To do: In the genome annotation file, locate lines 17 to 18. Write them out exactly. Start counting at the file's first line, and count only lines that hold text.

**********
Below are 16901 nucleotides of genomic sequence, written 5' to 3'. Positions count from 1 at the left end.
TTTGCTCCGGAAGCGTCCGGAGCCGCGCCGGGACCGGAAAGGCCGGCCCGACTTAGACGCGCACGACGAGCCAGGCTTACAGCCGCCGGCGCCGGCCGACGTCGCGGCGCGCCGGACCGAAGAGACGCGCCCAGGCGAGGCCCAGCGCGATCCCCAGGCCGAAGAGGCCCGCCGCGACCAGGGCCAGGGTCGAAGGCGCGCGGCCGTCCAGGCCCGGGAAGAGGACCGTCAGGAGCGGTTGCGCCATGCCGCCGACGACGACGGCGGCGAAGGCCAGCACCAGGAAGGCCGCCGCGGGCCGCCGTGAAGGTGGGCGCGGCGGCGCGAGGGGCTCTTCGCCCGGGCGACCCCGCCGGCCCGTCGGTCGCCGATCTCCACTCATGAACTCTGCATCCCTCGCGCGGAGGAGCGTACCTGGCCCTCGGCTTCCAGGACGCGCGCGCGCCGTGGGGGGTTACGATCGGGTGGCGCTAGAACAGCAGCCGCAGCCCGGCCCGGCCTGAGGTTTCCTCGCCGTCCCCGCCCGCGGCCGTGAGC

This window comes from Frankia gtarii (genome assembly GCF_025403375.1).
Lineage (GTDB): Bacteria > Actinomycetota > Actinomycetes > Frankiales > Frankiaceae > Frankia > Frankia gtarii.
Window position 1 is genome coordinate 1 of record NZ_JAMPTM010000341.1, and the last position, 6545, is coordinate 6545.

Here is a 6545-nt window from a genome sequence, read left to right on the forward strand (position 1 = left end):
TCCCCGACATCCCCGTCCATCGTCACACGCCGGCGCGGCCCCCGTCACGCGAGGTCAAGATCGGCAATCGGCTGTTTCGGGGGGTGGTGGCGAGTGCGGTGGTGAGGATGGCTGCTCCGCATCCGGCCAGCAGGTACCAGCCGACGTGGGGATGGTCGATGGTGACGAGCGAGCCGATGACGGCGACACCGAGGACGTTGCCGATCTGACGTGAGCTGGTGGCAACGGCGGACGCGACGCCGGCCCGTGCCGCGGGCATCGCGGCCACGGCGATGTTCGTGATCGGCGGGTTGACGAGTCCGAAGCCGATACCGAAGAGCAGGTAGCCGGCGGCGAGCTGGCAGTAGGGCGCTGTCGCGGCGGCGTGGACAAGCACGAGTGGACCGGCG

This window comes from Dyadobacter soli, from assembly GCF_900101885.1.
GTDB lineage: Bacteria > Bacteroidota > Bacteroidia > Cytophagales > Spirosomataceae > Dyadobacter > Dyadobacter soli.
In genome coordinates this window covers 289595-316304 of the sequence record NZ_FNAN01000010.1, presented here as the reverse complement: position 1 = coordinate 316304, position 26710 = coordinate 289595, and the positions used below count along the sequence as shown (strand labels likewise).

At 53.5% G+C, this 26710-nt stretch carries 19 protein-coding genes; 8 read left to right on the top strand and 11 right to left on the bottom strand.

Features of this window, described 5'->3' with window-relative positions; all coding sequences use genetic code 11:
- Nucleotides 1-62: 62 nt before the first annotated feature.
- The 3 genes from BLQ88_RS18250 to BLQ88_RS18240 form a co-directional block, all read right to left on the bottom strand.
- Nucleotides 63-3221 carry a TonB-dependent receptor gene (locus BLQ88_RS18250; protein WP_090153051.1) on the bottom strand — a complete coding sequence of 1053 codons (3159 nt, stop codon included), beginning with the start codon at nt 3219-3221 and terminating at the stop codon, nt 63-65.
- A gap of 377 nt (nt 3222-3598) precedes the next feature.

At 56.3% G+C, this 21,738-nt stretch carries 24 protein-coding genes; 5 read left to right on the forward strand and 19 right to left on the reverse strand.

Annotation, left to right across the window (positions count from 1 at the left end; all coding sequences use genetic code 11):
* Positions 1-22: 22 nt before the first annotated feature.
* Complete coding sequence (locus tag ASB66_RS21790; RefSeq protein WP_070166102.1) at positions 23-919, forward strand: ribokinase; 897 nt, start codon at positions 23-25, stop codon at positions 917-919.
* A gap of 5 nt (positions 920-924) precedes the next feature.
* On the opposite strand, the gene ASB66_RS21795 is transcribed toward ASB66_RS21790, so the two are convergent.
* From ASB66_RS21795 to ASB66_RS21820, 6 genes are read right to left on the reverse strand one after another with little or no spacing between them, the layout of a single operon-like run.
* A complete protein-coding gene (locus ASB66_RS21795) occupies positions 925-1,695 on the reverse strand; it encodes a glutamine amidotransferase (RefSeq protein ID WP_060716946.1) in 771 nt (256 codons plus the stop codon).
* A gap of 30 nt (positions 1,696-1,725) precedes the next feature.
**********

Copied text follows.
At 56.3% G+C, this 21,738-nt stretch carries 24 protein-coding genes; 5 read left to right on the forward strand and 19 right to left on the reverse strand.

Annotation, left to right across the window (positions count from 1 at the left end; all coding sequences use genetic code 11):